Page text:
Brokerages snip price targets of AMCs on feeble Q4 earnings

Brokerages have lowered the price targets of asset management companies (AMCs) since they failed to beat revenue growth expectations in the January-March quarter (fourth quarter, or Q4) of 2022-23 (FY23).

The regulator’s plans to lower the fee charged by AMCs also added to concerns.

While HDFC AMC and Nippon Life India AMC reported modest growth in revenue from operations in Q4FY23, UTI AMC and Aditya Birla Sun Life AMC delivered yet another weak quarter.

The revenues of Nippon Life India and HDFC rose 3 per cent and 5 per cent, respectively. UTI’s revenue for the quarter was flat at Rs 301 crore.

Aditya Birla Sun Life’s declined 8 per cent to Rs 297 crore.

In the case of Nippon, a majority of the brokerages have slashed the price targets, while maintaining ‘buy’ and ‘accumulate’ ratings.

The ratings reflect the brokerages’ optimism on the AMC’s longer-term growth potential and expansion of market share, even as yields are under pressure and face the risk of shrinking further due to regulatory changes.

“We maintain ‘buy’, given the company’s growing market share, exchange-traded fund leadership, strong scheme performance, and steady equity assets under management (AUM).

“Regulatory headwinds from potential total expense ratio (TER) revision, along with lower net flows for the industry in FY23, could pose downside risks,” BOB Capital Markets said in a report.

The reports also highlighted Nippon’s improving market share in the high networth individual (HNI) segment.

Its HNI market share improved from 5.1 per cent in March 2022 to 5.8 per cent in March 2023, according to reports.

HDFC, which also missed revenue expectations in Q4, reported improvements along several parameters.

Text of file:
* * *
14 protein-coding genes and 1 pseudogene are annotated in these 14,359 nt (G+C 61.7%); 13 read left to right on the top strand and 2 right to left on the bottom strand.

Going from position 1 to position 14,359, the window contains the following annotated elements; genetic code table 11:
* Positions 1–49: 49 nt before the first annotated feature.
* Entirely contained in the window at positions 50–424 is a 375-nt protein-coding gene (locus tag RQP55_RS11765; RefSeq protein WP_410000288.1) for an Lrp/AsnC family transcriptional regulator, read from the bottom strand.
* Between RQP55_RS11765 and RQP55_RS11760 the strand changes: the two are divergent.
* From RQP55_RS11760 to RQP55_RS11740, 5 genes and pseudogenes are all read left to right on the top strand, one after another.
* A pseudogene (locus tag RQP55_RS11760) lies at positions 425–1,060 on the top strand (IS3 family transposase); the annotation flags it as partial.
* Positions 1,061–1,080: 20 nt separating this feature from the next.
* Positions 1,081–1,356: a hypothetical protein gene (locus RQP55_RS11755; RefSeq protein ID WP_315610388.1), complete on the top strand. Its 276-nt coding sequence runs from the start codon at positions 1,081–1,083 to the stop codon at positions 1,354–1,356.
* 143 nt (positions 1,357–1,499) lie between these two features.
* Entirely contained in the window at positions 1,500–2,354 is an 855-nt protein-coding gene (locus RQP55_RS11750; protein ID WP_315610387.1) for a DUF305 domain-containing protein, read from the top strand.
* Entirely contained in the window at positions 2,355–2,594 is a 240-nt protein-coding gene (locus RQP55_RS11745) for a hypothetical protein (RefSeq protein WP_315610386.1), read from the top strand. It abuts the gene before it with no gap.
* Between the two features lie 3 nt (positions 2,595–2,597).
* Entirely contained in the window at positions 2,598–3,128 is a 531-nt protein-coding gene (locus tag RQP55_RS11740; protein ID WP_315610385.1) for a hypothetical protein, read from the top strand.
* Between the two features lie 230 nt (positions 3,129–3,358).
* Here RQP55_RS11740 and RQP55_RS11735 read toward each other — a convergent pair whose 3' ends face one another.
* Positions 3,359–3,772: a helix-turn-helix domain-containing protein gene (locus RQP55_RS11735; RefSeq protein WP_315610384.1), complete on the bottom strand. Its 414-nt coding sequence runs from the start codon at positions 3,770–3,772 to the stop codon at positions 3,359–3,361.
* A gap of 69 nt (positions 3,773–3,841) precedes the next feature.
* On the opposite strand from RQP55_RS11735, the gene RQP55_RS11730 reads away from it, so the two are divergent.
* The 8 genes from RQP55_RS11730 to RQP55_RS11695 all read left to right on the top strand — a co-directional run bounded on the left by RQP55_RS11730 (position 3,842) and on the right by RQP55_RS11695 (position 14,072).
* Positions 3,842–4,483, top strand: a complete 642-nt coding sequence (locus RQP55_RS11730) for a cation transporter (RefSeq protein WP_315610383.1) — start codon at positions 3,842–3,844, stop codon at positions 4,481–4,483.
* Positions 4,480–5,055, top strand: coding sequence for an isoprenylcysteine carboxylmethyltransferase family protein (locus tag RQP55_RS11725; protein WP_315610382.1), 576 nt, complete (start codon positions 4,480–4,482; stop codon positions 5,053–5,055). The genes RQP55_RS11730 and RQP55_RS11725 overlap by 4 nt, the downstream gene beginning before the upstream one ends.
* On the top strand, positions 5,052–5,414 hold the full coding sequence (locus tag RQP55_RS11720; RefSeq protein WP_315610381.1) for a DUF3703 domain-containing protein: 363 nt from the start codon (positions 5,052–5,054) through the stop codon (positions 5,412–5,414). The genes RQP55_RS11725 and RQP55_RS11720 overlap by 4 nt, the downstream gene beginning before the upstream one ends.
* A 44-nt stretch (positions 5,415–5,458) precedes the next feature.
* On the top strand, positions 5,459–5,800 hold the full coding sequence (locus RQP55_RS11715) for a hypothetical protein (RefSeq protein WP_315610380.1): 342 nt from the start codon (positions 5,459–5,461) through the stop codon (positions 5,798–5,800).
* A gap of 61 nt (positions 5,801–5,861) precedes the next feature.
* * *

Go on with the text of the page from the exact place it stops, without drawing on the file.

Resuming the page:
“As of March 2023, HDFC AMC remains the top performer in the one-year and three-year buckets. Superior equity performance has led to strong market-share gains in net flows to 8.6 per cent in FY23.

“Hence, equity market share is rising and touched 11.8 per cent,” Prabhudas Lilladher noted in a report.

UTI’s result was weak across fronts.

Its core operating profit was 3 per cent lower sequentially owing to sharp compression in equity yields, coupled with elevated staff costs, loss in equity market share, and mark-to-market losses on treasury books, said HDFC Securities.

The stockbroking arm of HDFC Bank justified the ‘buy’ rating on the stock, citing attractive valuations, a sizeable AUM base, credibility from over five decades of experience, a differentiated non-mutual fund (MF) business, and a growing market share.

The Securities and Exchange Board of India is reviewing the expenses charged by MFs and has indicated that it may bring down TER caps.

Several changes on the regulatory front have weighed on the performance of AMC shares.

Shares of listed AMCs have severely underperformed the market over the past year. HDFC is down 10 per cent in the past year; Nippon Life India down 22 per cent; Aditya Birla Sun Life down 31 per cent; and UTI down 16 per cent.

By comparison, the benchmark S&P BSE Sensex has gained 10 per cent.

Analysts said while the earnings growth for listed AMCs faces headwinds, the sharp fall in their share prices factors in most negatives.

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